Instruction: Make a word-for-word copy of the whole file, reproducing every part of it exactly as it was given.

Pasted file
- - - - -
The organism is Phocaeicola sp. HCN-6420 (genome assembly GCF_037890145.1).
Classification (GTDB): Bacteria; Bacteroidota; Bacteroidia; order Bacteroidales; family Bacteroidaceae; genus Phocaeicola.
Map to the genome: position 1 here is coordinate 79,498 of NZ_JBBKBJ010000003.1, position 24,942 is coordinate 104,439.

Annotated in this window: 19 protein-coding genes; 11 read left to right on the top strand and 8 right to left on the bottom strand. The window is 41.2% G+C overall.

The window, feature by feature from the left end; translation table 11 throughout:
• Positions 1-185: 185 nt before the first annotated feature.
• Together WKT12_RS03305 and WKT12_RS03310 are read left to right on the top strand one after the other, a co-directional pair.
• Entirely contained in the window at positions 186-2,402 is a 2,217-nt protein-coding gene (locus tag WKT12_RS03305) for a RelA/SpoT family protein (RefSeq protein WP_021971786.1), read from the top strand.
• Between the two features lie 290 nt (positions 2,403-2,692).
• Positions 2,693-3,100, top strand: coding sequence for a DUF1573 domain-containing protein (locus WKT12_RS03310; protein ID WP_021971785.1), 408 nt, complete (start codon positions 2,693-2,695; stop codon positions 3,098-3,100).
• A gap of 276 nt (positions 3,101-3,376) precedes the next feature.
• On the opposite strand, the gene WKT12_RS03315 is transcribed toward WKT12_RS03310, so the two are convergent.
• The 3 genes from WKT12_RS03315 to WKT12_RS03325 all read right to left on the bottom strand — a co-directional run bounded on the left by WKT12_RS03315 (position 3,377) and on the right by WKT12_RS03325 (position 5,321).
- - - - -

The organism is Phocaeicola sp. HCN-6420 (genome assembly GCF_037890145.1).
Classification (GTDB): Bacteria; Bacteroidota; Bacteroidia; order Bacteroidales; family Bacteroidaceae; genus Phocaeicola.
Map to the genome: position 1 here is coordinate 79,498 of NZ_JBBKBJ010000003.1, position 24,942 is coordinate 104,439.

Annotated in this window: 19 protein-coding genes; 11 read left to right on the top strand and 8 right to left on the bottom strand. The window is 41.2% G+C overall.

The window, feature by feature from the left end; translation table 11 throughout:
• Positions 1-185: 185 nt before the first annotated feature.
• Together WKT12_RS03305 and WKT12_RS03310 are read left to right on the top strand one after the other, a co-directional pair.
• Entirely contained in the window at positions 186-2,402 is a 2,217-nt protein-coding gene (locus tag WKT12_RS03305) for a RelA/SpoT family protein (RefSeq protein WP_021971786.1), read from the top strand.
• Between the two features lie 290 nt (positions 2,403-2,692).
• Positions 2,693-3,100, top strand: coding sequence for a DUF1573 domain-containing protein (locus WKT12_RS03310; protein ID WP_021971785.1), 408 nt, complete (start codon positions 2,693-2,695; stop codon positions 3,098-3,100).
• A gap of 276 nt (positions 3,101-3,376) precedes the next feature.
• On the opposite strand, the gene WKT12_RS03315 is transcribed toward WKT12_RS03310, so the two are convergent.
• The 3 genes from WKT12_RS03315 to WKT12_RS03325 all read right to left on the bottom strand — a co-directional run bounded on the left by WKT12_RS03315 (position 3,377) and on the right by WKT12_RS03325 (position 5,321).